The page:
After serious launch missteps and all signs pointing to poor consumer adoption, Google TV has a tough road ahead — and now hardware partner Logitech isn’t making things any easier for Google’s smart TV software platform.
Logitech CEO Guerrino De Luca threw Google under the bus in a conference call with analysts and investors on Thursday, first reported by The Verge. De Luca cited the failed launch of Google TV as the primary reason why Logitech had disappointing Q1 financials; the company reported nearly $30 million in losses for the quarter. In part, Google TV contributed significantly to losses of “Well over $100 million in operating profits.”
As a result, Logitech is jumping ship. De Luca said the company has “no plans to introduce another box to replace Revue,” and will let its existing inventory run down to zero. It’s massive damage control for “[executing] a full scale launch with a beta product [which] cost us dearly,” as De Luca put it.
In 2010, the company bet big on Google TV, manufacturing way more devices than it should have. “We expected everybody to line up for Christmas and buy these boxes [at] $300,” De Luca said. “That was a big mistake.”
A costly mistake, at that. Then CEO Gerald P. Quindlen was booted, the company missed its Q1 estimate by a mile, and as a result, Logitech slashed the Revue’s price to one third of what it initially asked. Painfully, more devices were returned in the first quarter than Logitech was even able to sell.
Despite its awfully rocky start, Google is currently ramping up for a second go at its smart TV software package. Last month, Google launched version two of Google TV, complete with a revamped user interface, Android Market app access, improved content discovery mechanisms, and more tightly integrated YouTube functionality. It’s what VP of product management Mario Queiroz considers the second leg of “a marathon project, [rather than] a sprint.”
A good portion of Google’s so-called marathon plan involves remedying big mistakes of the past, including streamlining what many saw as complicated peripheral hardware.
“They tried to make the Google TV experience too much like a computer,” Forrester analyst James McQuivey said in an interview. “Companies like Logitech invested in these complicated peripherals, and they’re too complex for people.”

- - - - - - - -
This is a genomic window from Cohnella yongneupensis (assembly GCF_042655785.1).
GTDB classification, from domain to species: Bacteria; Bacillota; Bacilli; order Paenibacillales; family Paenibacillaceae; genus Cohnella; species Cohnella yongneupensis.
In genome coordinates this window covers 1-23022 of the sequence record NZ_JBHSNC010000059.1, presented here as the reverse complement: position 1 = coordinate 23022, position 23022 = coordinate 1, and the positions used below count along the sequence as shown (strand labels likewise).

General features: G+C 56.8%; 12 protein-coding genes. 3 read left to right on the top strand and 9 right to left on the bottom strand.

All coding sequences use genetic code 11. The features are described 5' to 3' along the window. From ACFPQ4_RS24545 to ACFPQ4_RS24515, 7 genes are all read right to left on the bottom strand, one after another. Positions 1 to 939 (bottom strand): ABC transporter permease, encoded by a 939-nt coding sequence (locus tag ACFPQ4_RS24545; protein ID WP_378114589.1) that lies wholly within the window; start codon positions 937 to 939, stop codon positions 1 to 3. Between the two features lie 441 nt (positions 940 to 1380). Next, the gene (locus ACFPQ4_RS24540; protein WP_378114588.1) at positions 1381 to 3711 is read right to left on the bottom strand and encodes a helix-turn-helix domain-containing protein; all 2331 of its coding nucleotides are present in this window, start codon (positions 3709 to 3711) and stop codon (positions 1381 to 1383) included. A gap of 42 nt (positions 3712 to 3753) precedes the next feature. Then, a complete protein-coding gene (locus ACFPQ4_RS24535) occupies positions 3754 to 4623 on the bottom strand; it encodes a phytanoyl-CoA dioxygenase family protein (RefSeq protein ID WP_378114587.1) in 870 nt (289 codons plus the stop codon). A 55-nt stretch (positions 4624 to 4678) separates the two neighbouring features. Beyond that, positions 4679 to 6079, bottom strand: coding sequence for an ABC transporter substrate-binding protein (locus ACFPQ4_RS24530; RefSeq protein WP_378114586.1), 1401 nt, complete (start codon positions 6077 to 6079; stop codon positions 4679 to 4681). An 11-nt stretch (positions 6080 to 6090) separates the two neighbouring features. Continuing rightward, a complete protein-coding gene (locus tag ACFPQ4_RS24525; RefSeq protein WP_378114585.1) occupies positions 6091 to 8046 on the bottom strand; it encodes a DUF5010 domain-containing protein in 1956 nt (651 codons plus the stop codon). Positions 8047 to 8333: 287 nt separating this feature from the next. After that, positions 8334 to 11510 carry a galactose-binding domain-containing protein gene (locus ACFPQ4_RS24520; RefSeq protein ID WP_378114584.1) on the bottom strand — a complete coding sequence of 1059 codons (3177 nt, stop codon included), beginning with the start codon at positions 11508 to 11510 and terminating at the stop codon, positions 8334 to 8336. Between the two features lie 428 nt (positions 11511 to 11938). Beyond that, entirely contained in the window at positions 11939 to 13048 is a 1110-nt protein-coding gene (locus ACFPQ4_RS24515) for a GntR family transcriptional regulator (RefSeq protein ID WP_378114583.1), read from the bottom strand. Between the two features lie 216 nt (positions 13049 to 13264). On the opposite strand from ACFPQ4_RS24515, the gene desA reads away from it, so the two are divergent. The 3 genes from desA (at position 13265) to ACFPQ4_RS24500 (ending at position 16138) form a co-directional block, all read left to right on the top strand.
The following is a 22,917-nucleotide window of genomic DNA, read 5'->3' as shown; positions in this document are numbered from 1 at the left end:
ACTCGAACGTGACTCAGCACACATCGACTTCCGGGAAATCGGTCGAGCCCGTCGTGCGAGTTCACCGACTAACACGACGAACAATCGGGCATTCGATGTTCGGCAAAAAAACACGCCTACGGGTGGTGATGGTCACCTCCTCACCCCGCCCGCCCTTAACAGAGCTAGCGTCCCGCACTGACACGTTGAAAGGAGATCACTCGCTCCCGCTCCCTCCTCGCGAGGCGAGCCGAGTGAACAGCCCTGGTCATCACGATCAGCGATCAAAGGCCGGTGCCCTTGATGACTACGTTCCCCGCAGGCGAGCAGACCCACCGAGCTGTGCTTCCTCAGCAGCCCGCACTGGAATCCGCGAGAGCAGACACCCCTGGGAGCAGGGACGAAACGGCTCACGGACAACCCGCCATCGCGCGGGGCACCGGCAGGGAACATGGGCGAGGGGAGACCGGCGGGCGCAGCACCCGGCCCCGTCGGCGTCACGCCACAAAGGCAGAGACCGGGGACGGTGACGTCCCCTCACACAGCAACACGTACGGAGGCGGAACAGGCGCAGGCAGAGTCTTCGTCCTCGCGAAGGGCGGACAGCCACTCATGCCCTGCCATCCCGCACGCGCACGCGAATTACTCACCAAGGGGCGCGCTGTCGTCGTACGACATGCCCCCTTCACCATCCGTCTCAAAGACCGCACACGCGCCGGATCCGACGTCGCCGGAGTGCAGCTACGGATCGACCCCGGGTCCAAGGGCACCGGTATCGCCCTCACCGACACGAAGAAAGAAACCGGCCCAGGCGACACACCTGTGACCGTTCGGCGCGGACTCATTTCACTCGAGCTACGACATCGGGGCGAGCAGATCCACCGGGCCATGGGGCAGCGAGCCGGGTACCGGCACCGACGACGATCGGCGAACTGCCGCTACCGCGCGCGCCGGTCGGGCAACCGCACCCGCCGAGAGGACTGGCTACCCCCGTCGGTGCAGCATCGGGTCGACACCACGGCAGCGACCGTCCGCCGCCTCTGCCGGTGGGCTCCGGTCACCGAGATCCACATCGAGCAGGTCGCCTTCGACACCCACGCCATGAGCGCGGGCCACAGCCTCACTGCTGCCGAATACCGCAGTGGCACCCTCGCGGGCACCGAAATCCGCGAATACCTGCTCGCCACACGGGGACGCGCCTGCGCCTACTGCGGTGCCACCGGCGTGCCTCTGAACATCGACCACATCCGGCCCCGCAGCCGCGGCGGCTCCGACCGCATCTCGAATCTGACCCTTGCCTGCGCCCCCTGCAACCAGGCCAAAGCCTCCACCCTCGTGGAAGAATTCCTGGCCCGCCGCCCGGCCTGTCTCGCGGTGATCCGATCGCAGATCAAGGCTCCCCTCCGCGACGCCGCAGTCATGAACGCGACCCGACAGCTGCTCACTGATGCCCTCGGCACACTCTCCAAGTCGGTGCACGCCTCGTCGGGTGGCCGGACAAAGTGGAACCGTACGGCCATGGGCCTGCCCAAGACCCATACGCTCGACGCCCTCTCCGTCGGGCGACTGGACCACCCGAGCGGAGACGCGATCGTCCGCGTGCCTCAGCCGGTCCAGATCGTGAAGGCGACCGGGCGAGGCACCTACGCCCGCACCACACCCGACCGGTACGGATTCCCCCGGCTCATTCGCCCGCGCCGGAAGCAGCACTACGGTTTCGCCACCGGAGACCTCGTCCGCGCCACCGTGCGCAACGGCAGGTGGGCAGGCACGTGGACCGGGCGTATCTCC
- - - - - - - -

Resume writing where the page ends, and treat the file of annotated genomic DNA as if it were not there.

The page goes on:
The first generation of Google TV peripherals were indeed a mish-mash of combined keyboard/remote frankenware, a reminder of the failed Web TV controllers first introduced in the mid-90s. “It doesn’t make any sense to add another remote to people’s lives,” McQuivey said.
Google has said it’s working with its partners on redesigning the controller hardware, and will offer a streamlined, less-complex version of a TV controller in the future. The partner working on the project is ostensibly Sony, the other major manufacturer to offer a Google TV set-top box.
Sony did not respond to requests for comment.
But Google may not have all its eggs in Sony’s basket in the wake of Logitech’s pull-out. Google is rumored to be in talks with South Korean electronics conglomerate LG on producing its own version of a Google TV set-top box, according to sources cited by Bloomberg.
An LG spokeswoman did not respond to a request for comment.
To be even less dependent on the remote control hardware of partner manufacturers, however, Google could focus on another market segment in which it already has momentum: smartphones.
“Google hasn’t paid attention to the fact that you don’t even need another remote when you have an Android phone,” McQuivey said. “It might be the case that Logitech never needs to make another remote, and Google TV can still be a successful product.”
Google is also beefing up on the content side of its TV operation, recently announcing a renewed deal with Disney Interactive to bring more original content to a co-branded YouTube channel. And recently Google announced it would bring over 100 different genre-specific channels to YouTube, boosting efforts to bring original content to the streaming video platform. Beefing up YouTube is especially relevant to the most recent release of Google TV, which features tighter YouTube integration and a better-performing YouTube app.
Further, Google could be in the early stages of creating its own “triple play”-style cable TV service.
Fortunately, existing Logitech box owners won’t be left out in the cold. “Logitech users can still expect to get a V2 update within the coming weeks,” a Google spokesperson told us. Currently, Google TV version 2 is rolling out to Sony boxes.
Coping with the backlash of De Luca’s harsh comments, Logitech doesn’t want its existing Revue owners to feel abandoned. “…Logitech remains committed to all of its Logitech Revue customers and will continue to provide them with customer support under our warranty policy,” a Logitech spokeswoman told Wired.com in a statement. The company also plans to continue supporting other Revue peripherals, including its TV camera and mini-keyboard.